[VoiceOps] What does you use for Hosted PBX and why?

Peter Rad. peter at 4isps.com
Thu Mar 16 14:09:31 EDT 2017

It's funny, Alex, the way you are so decisive to BSFT.  The telco world 
is built on Lucent for cripes sake. A vendor standard across the 
fiefdoms of RLECs and ILECs and later CLECs to ensure connection.

Part of the problem today is a lack of standards. SIP isn't a standard. 
PRI is a standard.  If all we had was home brew not much would work.  
You see it in calls between wireless and wireline and VoIP all the 
time.  It is this hobbled together world is why you have so many voice 
and connection problems.

No one is crushing it in HPBX. The penetration is 29%!!!  PBX sales only 
decline about 3% per year.

No one wants HPBX or UCaaS. It is a tech solution that has No real problem.

The problem isn't the mafia vig you pay to BSFT for licensing. The 
problem is the pricing pressure across the board. We all take orders for 
services on price. No one in telecom is selling solutions. They push 
product. Take orders.

BSFT scales. It works. They got stale over there and let Slack and Skype 
take a lead but the platform is solid. And that is what you want when 
you have Wall Street climbing all over you for 26% growth Quarter to 

And truthfully many will not hit a scale point where the lack of talent  
or crappy tech will hurt you. There are over 2000 companies in the US 
selling Hosted VoIP. No clear winners, but I see a lot of also rans.


Peter @ RAD-INFO

On 3/15/2017 10:51 PM, Alex Balashov wrote:
> Since we work predominantly with service providers that take open-source
> approaches, we would be remiss not to plug that as an approach here.
> It's taken by a significant percentage of the industry.
> No, open source is definitely not free. But to those accustomed to a
> Broadsoft-type experience, I think there are a lot of misconceptions
> about it that stem from a lack of familiarity with how to approach the
> open product ecosystem. There's a perception that it's "highly
> technical" or, "Okay, I got FreeSWITCH to compile. Now what?"
> In reality, there are _lots_ of "packaged" answers to this problem, if
> you're just willing to look. If you don't want to build anything
> yourself, there are many good commercial systems built on top of an
> open-source technology stack. They cost some money, but nothing on the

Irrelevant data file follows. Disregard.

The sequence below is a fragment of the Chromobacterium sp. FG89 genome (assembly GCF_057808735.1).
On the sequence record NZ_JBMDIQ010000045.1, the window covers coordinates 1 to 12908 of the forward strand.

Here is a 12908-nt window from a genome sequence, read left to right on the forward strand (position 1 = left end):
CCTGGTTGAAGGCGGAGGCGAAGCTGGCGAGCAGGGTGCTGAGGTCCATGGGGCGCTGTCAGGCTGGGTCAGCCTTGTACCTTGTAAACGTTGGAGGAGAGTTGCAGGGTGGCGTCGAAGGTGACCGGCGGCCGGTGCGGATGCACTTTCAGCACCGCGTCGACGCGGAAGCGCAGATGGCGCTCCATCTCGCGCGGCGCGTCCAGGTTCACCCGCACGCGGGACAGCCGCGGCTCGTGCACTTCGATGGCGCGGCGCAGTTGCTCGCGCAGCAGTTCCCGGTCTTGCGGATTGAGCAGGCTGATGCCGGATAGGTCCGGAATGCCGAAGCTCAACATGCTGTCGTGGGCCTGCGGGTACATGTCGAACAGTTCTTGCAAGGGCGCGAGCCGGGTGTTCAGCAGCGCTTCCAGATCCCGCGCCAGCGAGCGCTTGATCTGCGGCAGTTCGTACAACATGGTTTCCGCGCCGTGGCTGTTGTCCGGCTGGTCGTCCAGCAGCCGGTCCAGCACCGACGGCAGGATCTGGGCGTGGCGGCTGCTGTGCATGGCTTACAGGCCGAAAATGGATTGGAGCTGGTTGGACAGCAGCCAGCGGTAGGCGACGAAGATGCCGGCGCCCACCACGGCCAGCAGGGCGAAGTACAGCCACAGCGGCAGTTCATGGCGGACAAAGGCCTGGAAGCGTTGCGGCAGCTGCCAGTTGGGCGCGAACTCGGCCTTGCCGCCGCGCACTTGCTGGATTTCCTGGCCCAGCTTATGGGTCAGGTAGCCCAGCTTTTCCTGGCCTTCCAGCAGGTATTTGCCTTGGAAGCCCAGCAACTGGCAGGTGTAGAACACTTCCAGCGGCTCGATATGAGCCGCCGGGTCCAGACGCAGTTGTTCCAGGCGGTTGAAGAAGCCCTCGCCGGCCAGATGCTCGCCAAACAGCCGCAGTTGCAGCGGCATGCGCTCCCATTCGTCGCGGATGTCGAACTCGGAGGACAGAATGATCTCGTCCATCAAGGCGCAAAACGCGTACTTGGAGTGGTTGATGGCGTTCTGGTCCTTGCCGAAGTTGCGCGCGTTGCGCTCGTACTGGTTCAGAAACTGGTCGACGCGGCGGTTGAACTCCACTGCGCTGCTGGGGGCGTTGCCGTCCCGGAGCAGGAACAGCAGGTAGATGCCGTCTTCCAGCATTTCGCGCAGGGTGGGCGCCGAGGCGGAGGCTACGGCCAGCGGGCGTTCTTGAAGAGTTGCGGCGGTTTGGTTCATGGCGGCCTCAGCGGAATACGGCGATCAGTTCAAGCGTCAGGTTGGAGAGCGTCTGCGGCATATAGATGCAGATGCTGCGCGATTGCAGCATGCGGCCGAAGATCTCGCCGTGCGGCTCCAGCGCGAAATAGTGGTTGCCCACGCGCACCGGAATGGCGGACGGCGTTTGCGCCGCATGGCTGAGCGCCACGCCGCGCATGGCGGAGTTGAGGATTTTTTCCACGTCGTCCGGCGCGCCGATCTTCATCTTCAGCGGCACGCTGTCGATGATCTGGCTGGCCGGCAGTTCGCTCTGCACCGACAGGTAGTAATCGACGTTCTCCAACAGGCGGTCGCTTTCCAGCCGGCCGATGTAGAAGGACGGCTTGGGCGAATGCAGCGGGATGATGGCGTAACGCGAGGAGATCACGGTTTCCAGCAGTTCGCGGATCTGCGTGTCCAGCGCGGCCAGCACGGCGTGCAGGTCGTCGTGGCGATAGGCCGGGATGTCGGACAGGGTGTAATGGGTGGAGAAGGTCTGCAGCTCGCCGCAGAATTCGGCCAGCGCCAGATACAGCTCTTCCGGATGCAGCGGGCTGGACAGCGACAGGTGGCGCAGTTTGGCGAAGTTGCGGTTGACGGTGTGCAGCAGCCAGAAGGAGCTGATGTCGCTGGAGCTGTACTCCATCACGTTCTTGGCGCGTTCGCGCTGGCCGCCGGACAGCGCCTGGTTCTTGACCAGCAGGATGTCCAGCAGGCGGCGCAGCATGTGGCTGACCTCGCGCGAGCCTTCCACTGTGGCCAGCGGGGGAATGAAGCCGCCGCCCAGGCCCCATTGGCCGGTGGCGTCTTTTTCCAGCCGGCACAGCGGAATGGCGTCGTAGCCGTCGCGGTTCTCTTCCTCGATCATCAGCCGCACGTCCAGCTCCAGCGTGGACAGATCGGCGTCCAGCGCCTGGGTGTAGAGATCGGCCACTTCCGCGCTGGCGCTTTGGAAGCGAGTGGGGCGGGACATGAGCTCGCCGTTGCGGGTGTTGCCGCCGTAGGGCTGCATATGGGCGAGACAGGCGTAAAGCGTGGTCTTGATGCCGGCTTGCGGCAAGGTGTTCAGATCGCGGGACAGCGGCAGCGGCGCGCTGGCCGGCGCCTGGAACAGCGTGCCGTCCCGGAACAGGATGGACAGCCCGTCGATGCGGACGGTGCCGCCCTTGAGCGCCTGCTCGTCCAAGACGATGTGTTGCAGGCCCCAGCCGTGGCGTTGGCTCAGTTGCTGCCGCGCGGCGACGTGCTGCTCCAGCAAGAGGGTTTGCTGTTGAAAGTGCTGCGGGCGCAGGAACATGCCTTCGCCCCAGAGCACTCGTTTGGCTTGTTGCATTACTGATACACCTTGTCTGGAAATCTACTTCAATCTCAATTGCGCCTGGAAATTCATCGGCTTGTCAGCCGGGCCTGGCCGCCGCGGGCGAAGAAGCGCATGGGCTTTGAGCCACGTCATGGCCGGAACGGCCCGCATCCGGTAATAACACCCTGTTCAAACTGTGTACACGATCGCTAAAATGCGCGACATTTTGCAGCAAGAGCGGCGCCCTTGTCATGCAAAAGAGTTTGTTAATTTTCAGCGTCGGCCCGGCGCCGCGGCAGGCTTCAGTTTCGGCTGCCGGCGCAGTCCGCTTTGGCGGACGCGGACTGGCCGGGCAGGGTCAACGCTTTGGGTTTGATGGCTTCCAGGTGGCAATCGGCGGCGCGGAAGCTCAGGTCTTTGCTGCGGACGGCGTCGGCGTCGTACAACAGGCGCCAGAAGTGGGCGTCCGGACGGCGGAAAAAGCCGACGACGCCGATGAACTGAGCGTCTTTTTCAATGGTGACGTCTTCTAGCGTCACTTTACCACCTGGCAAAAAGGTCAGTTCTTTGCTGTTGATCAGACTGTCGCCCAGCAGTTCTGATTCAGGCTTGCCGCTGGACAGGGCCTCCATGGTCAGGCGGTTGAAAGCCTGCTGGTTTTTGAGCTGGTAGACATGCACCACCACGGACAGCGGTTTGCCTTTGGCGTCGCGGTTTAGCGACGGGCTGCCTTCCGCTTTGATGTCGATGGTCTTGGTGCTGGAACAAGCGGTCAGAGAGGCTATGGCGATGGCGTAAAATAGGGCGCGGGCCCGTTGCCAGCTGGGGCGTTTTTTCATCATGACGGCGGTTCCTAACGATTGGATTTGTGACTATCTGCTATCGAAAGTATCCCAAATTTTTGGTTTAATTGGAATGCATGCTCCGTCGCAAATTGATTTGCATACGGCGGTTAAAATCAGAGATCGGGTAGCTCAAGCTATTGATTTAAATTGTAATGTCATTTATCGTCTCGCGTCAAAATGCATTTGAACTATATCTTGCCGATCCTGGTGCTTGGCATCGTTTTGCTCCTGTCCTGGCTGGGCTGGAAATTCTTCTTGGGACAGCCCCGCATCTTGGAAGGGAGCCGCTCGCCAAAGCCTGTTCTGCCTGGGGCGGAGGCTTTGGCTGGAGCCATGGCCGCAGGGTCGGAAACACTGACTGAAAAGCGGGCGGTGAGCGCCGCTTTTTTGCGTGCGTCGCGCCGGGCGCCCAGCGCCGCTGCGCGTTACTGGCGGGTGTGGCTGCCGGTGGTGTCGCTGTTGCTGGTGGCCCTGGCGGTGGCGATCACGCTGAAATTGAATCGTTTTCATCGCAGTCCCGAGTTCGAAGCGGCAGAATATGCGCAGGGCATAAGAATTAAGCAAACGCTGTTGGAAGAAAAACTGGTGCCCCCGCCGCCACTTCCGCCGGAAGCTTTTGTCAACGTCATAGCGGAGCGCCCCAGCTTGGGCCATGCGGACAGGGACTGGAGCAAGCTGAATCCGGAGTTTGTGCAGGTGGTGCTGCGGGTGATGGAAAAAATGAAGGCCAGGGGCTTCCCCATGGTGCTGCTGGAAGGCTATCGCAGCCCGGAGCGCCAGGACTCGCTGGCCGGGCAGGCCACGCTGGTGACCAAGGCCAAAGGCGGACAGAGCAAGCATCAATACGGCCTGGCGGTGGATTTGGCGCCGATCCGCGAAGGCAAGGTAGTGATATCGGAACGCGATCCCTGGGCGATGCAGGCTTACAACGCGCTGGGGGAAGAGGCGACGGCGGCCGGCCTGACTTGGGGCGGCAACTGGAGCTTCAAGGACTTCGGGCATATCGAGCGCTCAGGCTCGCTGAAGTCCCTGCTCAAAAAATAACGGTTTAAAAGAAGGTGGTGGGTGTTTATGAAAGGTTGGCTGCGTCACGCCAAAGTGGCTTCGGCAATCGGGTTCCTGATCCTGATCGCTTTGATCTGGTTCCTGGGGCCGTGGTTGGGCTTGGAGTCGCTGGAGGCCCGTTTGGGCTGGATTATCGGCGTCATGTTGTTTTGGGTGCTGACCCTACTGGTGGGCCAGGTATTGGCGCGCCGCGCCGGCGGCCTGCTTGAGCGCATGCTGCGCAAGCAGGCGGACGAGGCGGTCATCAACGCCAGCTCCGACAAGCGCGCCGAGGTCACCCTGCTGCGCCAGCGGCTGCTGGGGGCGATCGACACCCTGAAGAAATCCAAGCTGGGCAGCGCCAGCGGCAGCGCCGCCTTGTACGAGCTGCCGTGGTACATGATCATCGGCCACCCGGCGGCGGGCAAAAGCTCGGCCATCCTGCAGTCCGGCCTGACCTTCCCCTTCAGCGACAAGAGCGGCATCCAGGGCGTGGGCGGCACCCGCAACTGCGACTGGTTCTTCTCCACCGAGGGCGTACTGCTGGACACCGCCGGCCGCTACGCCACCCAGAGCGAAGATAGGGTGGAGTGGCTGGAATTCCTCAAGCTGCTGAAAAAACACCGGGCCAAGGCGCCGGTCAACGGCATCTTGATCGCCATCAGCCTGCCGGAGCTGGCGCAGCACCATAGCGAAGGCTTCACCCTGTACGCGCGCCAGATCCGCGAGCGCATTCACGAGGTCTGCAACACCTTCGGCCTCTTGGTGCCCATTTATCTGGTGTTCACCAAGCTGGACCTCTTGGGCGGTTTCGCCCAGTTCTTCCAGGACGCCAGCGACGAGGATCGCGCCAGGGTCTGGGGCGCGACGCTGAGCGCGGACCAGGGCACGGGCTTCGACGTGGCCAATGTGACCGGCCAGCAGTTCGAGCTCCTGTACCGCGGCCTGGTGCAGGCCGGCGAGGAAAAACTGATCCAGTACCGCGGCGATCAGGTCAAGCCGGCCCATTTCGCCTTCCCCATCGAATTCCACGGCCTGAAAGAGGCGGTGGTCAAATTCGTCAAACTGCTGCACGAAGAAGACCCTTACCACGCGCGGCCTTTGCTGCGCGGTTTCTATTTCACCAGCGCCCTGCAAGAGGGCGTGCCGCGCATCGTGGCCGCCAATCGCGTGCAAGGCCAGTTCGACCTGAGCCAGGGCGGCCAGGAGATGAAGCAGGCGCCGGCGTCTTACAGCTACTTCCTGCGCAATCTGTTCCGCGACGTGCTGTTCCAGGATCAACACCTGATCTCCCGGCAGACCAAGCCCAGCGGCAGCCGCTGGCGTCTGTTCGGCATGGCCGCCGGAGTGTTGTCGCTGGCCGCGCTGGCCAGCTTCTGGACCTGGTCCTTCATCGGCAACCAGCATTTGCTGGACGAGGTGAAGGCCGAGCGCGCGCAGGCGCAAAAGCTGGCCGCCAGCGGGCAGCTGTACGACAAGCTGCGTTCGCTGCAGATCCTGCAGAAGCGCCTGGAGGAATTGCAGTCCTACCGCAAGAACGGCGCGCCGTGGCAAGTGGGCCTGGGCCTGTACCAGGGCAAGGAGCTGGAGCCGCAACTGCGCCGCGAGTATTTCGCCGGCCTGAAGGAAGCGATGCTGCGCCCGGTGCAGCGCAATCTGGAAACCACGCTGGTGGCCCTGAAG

> order of the big brands, and are competitive and growing in the larger
> operator and enterprise markets. Example:
> https://integrics.com/enswitch/
> It's built on top of Asterisk, Kamailio and MySQL, but very turn-key.
> If you have the engineering core competency to build something yourself,
> the ROI is excellent. Yes, there's a cost and a GTM lag, but once you
> sink the cost, nobody's going to hit you up for $MEGABUCKS for another
> 100 seat licences ever again. And again, it doesn't mean you have to
> write a million LOC multitenant software product yourself.
> There are lots of people on this list who provide hosted PBX with
> Asterisk or FreeSWITCH and have not had to do this. There are many
> approaches; you can certainly roll a home-spun multi-tenant platform if
> you really want to, but you can also sell individual instances of
> ready-to-go PBX distributions to customers inside a virtualised or
> containerised environment. In the latter, the port density / unit
> economics relative to hardware are excellent. You can put 100+ such PBXs
> on a single commodity box. Automating deployment with all the tooling
> out there these days isn't that hard. A lot of the tools already exist
> in FOSS land, if you just look around. And you can use feature-rich (and
> easy white-labelled) PBX distributions such as FreePBX or FusionPBX out
> of the box. Just Google around.
> The companies who have put a little bit of work into this have
> definitely forked out some CAPEX (mainly engineering time or
> consultants), but their ongoing OPEX commitments are comically low, and
> accordingly, their gross margins and cash flow are that much the better
> for it. What's more, the sunk cost tends to be largely fixed, so your
> ROI gets better and better with subscriber growth.
> It's not for everyone. Some organisations are sales-heavy cultures best
> suited to selling cookie-cutter products and don't want to do anything
> nerdy, or can't. But there are lots of people on this list making
> excellent money with open source, and I count some of them among our
> customer base (though we are not in the C5/hosted PBX platform
> business).
> -- Alex

More information about the VoiceOps mailing list